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Hermann Lang (April 6 1909October 19 1987) was a Germanmarker champion race car driver.

Born in the Bad Cannstattmarker district of Stuttgartmarker, Baden-Württembergmarker, Germanymarker, at age fourteen Hermann Lang had to go to work to help support his family following the death of his father. Young Lang found a job as a motorcycle mechanic, eventually buying his own used bike with which he began amateur racing. He won the very first race he entered and before long decided to compete in the sidecar class. At age twenty-two, he won the German sidecar mountain race championship.

Lang's big break came when he landed a job at the Mercedes factory where he became part of their Grand Prix motor racing team. He was made head mechanic for the Mercedes-Benz W25A model to be driven by the Italianmarker star Luigi Fagioli who had left Alfa Romeo to create a powerhouse Mercedes factory team that also included Rudolf Caracciola. Following a very successful season in which Fagioli won both the Italianmarker and Spanish Grand Prixmarker, Hermann Lang was given a chance to drive for the Mercedes team. He proved to be most capable on high-speed racetracks, capturing his first win in the 1937 Tripoli Grand Prix at the Mellaha Lake course in Libyamarker which was then the fastest racetrack in the world. Lang dominated the event, winning it for three straight years. That year he won his second major race at the AVUSmarker extravaganza.

In 1938, he won two more races for Mercedes including the prestigious Coppa Ciano at Livorno, Italymarker. Nevertheless, in spite of Hermann Lang's skills and racing success and his popularity with racing fans, being a part of the Mercedes Silver Arrows team was not easy. Made up of wealthy and aristocratic drivers who looked down on the uneducated, working-class Lang, he was always treated as an outsider. However, in 1939 he earned their grudging respect when he won five of the eight Grand Prix races he started, including victories at the Belgian Grand Prixmarker, the Grand Prix de Paumarker in Francemarker, the Swiss Grand Prix and his third consecutive Tripoli Grand Prix. He clocked the fastest lap at the French Grand Prixmarker and was leading the field but engine trouble knocked him out of the race. In 1939, Lang also competed in, and won, the Kahlenbergmarker hillclimbing race in Austriamarker.

1939 championship controversy

In 1939, Lang was declared the champion of the European Championship, but this is unofficial. The season was cut short by World War II and Lang received this title from the German motor racing authority, instead of the official authority AIACR.By way of the points at the last attempted race of the season, competitor Hermann Paul Müller was considered the points leader, not Lang.Lang, at the time, was a Nazi officer (as was Bernd Rosemeyer and other drivers, as it would have been unwise to turn Nazi membership down).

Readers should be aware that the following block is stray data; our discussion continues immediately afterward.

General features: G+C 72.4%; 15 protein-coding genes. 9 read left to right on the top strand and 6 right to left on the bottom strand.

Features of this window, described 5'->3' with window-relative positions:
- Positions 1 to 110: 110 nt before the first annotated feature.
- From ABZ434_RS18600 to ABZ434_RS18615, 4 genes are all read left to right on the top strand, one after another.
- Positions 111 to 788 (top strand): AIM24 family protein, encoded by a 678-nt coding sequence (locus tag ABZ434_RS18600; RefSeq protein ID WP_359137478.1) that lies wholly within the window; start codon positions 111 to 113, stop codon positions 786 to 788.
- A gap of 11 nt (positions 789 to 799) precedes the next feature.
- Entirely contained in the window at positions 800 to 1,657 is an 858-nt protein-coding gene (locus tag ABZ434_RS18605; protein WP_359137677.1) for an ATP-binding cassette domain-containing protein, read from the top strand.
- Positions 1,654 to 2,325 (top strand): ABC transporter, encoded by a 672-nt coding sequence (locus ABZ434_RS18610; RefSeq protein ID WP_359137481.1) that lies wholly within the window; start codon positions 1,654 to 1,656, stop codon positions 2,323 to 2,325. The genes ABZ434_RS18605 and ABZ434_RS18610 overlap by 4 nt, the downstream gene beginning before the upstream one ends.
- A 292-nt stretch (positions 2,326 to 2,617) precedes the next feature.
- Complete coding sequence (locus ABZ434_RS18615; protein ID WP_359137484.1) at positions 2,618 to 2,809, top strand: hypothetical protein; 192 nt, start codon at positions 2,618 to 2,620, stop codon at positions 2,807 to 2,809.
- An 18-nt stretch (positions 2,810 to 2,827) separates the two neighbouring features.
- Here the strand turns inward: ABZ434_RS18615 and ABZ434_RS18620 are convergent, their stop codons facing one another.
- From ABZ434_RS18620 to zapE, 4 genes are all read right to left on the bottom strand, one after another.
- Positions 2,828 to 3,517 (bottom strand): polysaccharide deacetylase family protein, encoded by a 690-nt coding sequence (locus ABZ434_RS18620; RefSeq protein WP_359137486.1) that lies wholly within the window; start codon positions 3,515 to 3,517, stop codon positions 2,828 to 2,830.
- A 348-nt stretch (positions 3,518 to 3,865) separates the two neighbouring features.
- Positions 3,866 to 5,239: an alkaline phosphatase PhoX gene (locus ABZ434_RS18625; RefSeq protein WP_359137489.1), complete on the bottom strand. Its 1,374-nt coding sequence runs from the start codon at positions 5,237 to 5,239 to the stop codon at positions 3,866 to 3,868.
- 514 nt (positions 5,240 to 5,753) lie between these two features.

Postwar racing

1937 Mercedes-Benz W 125
onset of World War II robbed Lang of his best years but after the war ended, he returned to racing in 1946 without a team, driving a six-year-old BMW to victory in the first post-war race in Germany held at Ruhestein. In 1949 he began sports car racing and then competed in Formula Two racing before joining the Mercedes Grand Prix racing team in Argentinamarker, at the Buenos Aires Grand Prix in 1951. In 1952, at age 43, he teamed up with Fritz Riess to capture the 24 hours of Le Mansmarker. The following year, he published his autobiography titled "Grand Prix Driver," with the Foreword written by the Mercedes team manager, Alfred Neubauer. Published in Germany, it was translated into English by Charles Meisl and brought out in Englandmarker.

In 1953, Hermann Lang was given a chance to participate in Formula One racing driving for Maseratimarker after one of their team drivers was injured. He raced in two F1 events that year with his best result a fifth place finish at the Swiss Grand Prix. The following year Mercedes rejoined Grand Prix racing and Lang came back for another F1 season behind the wheel of a Mercedes W196. But at age 45, he had a less than successful campaign that saw him replaced in several races by one of the team's younger drivers. His season and career ended at the 1954 German Grand Prixmarker at Nürburgringmarker when he spun out after ten laps. Lang recognized the time had come to retire from racing and he returned to his job at the Mercedes factory.

Hermann Lang died in 1987.

Complete Formula One results

(key)
Year Team Chassis Engine 1 2 3 4 5 6 7 8 9 WDC Points
Officine Alfieri Maseratimarker Maseratimarker A6GCM Maseratimarker L6 ARG

500

NED

BEL

FRA

GBR

GER

SUI

5
ITA

17th 2
Mercedes-Benz Mercedes-Benz W196 Mercedes-Benz L8 ARG

500

BEL

FRA

GBR

GER

Ret
SUI

ITA

ESP

NC 0


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